Danila Korogodsky brought theater to the heart of Russian history in 2006 when he raised the curtain on a stage within the 26-meter-thick walls of St. Petersburg’s 300-year-old Peter and Paul Fortress.
“It’s a remarkable space,” said the St. Petersburg-born member of CSULB’s Theater Arts faculty since 1995. “I’ve spent my life in theaters and this is one of the most charming and mysterious spaces I’ve ever seen in my life.”
When Russian Czar Peter the Great reclaimed the lands along the Neva River in 1703, he decided to build a fort to protect the area from possible attack by the Swedish army and navy. The fortress was founded on a small island in the Neva delta on May 27, 1703, and that day became the birthday of St. Petersburg. The Swedes were defeated before the fortress was completed so, from 1721 on, the fortress housed part of the city’s garrison and served as a high-security political jail including such inmates as Dostoyevsky, Gorky, Trotsky and Lenin’s older brother, Alexander. In the middle of the fortress stands the Peter and Paul Cathedral, the burial place of all the Russian emperors and empresses from Peter the Great to Alexander III.
“The place itself is rich in cultural history and much bigger than the Tower of London,” said Korogodsky, who spends months every year in his Russian home. “So it was with some trepidation that I approached the manager of the fortress’ city museum and asked if he would like the idea of having a small theater troupe under his roof. He replied that he had thought about just such an idea for 40 years.”
Korogodsky and the manager toured the vast complex before settling on a space buried within the fortress walls. “It’s a very unconventional space,” he said. “Some guy showed up with a bunch of keys and we went to the walls where we found a doorway with a huge lock. They opened that lock and we crawled through the thickness of the wall for about 10 yards. I found myself in the middle of a space that was exactly what I’d dreamed of.”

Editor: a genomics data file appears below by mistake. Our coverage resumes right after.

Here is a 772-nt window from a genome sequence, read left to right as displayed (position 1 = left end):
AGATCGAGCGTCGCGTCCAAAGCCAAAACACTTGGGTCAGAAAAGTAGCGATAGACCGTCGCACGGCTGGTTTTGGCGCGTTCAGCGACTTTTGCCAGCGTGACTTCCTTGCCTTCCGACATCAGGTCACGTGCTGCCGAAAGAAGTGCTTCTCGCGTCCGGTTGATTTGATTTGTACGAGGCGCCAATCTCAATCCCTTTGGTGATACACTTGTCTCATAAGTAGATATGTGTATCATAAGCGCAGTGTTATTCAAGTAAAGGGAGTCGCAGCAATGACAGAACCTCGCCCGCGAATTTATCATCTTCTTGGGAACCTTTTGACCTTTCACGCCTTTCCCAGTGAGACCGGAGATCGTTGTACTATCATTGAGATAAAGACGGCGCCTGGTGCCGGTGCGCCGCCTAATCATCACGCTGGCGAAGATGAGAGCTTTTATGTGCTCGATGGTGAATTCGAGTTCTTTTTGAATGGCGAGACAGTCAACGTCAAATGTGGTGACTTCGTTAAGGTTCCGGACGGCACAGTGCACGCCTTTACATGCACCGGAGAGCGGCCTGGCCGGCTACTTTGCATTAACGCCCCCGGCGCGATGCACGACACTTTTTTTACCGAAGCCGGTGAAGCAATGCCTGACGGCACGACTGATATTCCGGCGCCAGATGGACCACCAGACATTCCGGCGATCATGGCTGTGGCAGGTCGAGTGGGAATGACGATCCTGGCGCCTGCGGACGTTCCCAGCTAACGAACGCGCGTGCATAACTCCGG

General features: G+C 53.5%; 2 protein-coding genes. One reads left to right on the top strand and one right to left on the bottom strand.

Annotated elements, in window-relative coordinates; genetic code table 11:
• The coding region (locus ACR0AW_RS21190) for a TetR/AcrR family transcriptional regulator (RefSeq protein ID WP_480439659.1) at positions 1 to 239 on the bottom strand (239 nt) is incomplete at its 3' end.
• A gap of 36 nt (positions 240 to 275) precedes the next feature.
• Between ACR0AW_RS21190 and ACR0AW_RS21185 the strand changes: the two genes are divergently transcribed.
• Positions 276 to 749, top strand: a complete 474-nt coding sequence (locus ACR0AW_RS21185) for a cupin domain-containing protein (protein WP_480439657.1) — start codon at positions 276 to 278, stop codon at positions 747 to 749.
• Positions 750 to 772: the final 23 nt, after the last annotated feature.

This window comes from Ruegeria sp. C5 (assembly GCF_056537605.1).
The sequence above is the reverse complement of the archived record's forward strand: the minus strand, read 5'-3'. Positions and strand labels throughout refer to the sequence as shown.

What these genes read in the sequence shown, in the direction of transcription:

The domed rooms came in various sizes including a foyer and a stage. “It had been a ruin which our troupe cleaned and gave a wooden floor,” he said. The shape of the audience fluctuates. “We created a flexible configuration which can arrange the audience in a conventional setting or they can be seated all along one wall,” he said. “The whole space is a rectangle which is roughly eight by 17 meters.”
The theater has its roots in a troupe established by Korogodsky’s father, a longtime producer and director in what was then Soviet Leningrad. “For the last 15 years of his life, my father led his own St. Petersburg theatrical company called Generations,” he explained. When his father passed on in 2004, “the theater was fatherless, metaphorically speaking,” he said. “The actors of the company invited me to be their leader and the first thing I thought of was a change in location to the cultural center of the city.”
There was the inevitable jumping through hoops to obtain official permission from the city government, the fortress management and the preservation society. “Right now, we are there by good will,” he said.
The troupe opened in 2006 with a version of “King Lear” titled “Without Lear” followed this January by Sophocles’ “Antigone.” Next up is a program titled “Songs of Love and Death” and an evening of theatrical improvisation.
Some careers are bicoastal but Korogodsky’s is bi-continental. “I’m there when I’m not here,” he said about his frequent visits. “That can be a bit tiresome after a 19-hour flight.” When he shows up during spring break, he expects to see rehearsals of three productions, and when he returns again this May, “we’ll have a repertory of eight shows by the end of summer,” he said.
“Spaces carry some kind of psychic load and there is no doubt this space is filled with dramatic tension,” said Korogodsky. “That is essential to the event of theater. I’m absolutely charmed by it but I am partial. It reverberates with possibilities. Every day I’m there, it’s hard to close the door when it’s time to leave.”